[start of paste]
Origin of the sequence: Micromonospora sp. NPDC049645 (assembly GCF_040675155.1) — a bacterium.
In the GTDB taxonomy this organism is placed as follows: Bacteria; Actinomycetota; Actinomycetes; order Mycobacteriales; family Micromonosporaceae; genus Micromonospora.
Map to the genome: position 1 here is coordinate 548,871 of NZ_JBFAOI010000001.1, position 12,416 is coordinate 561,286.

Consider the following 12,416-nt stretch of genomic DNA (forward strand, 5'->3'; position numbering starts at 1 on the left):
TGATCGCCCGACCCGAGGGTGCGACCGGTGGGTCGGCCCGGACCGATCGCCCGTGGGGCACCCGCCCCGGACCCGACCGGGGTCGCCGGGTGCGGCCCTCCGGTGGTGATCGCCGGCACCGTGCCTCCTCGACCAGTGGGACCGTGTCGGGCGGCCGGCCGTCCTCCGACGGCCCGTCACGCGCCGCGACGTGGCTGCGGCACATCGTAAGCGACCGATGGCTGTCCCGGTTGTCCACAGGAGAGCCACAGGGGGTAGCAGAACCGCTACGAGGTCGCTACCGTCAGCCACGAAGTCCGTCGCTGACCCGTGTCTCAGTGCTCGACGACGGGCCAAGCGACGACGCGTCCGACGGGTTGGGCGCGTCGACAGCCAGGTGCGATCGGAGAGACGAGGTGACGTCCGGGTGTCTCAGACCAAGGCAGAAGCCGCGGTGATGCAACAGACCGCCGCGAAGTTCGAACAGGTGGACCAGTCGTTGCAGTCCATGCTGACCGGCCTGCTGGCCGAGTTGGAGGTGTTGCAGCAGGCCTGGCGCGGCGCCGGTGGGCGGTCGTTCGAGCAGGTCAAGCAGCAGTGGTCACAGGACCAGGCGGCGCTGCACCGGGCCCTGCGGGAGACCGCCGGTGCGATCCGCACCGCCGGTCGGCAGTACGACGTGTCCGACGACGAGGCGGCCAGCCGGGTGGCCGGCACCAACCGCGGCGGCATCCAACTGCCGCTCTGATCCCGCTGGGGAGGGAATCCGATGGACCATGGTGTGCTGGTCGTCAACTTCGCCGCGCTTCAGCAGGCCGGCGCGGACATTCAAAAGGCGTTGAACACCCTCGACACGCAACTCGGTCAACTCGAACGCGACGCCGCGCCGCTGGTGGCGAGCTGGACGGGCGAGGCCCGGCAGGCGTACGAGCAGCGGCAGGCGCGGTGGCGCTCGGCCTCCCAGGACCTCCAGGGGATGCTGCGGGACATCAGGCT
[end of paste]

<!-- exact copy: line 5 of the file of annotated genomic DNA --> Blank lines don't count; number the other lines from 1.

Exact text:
TGATCGCCCGACCCGAGGGTGCGACCGGTGGGTCGGCCCGGACCGATCGCCCGTGGGGCACCCGCCCCGGACCCGACCGGGGTCGCCGGGTGCGGCCCTCCGGTGGTGATCGCCGGCACCGTGCCTCCTCGACCAGTGGGACCGTGTCGGGCGGCCGGCCGTCCTCCGACGGCCCGTCACGCGCCGCGACGTGGCTGCGGCACATCGTAAGCGACCGATGGCTGTCCCGGTTGTCCACAGGAGAGCCACAGGGGGTAGCAGAACCGCTACGAGGTCGCTACCGTCAGCCACGAAGTCCGTCGCTGACCCGTGTCTCAGTGCTCGACGACGGGCCAAGCGACGACGCGTCCGACGGGTTGGGCGCGTCGACAGCCAGGTGCGATCGGAGAGACGAGGTGACGTCCGGGTGTCTCAGACCAAGGCAGAAGCCGCGGTGATGCAACAGACCGCCGCGAAGTTCGAACAGGTGGACCAGTCGTTGCAGTCCATGCTGACCGGCCTGCTGGCCGAGTTGGAGGTGTTGCAGCAGGCCTGGCGCGGCGCCGGTGGGCGGTCGTTCGAGCAGGTCAAGCAGCAGTGGTCACAGGACCAGGCGGCGCTGCACCGGGCCCTGCGGGAGACCGCCGGTGCGATCCGCACCGCCGGTCGGCAGTACGACGTGTCCGACGACGAGGCGGCCAGCCGGGTGGCCGGCACCAACCGCGGCGGCATCCAACTGCCGCTCTGATCCCGCTGGGGAGGGAATCCGATGGACCATGGTGTGCTGGTCGTCAACTTCGCCGCGCTTCAGCAGGCCGGCGCGGACATTCAAAAGGCGTTGAACACCCTCGACACGCAACTCGGTCAACTCGAACGCGACGCCGCGCCGCTGGTGGCGAGCTGGACGGGCGAGGCCCGGCAGGCGTACGAGCAGCGGCAGGCGCGGTGGCGCTCGGCCTCCCAGGACCTCCAGGGGATGCTGCGGGACATCAGGCT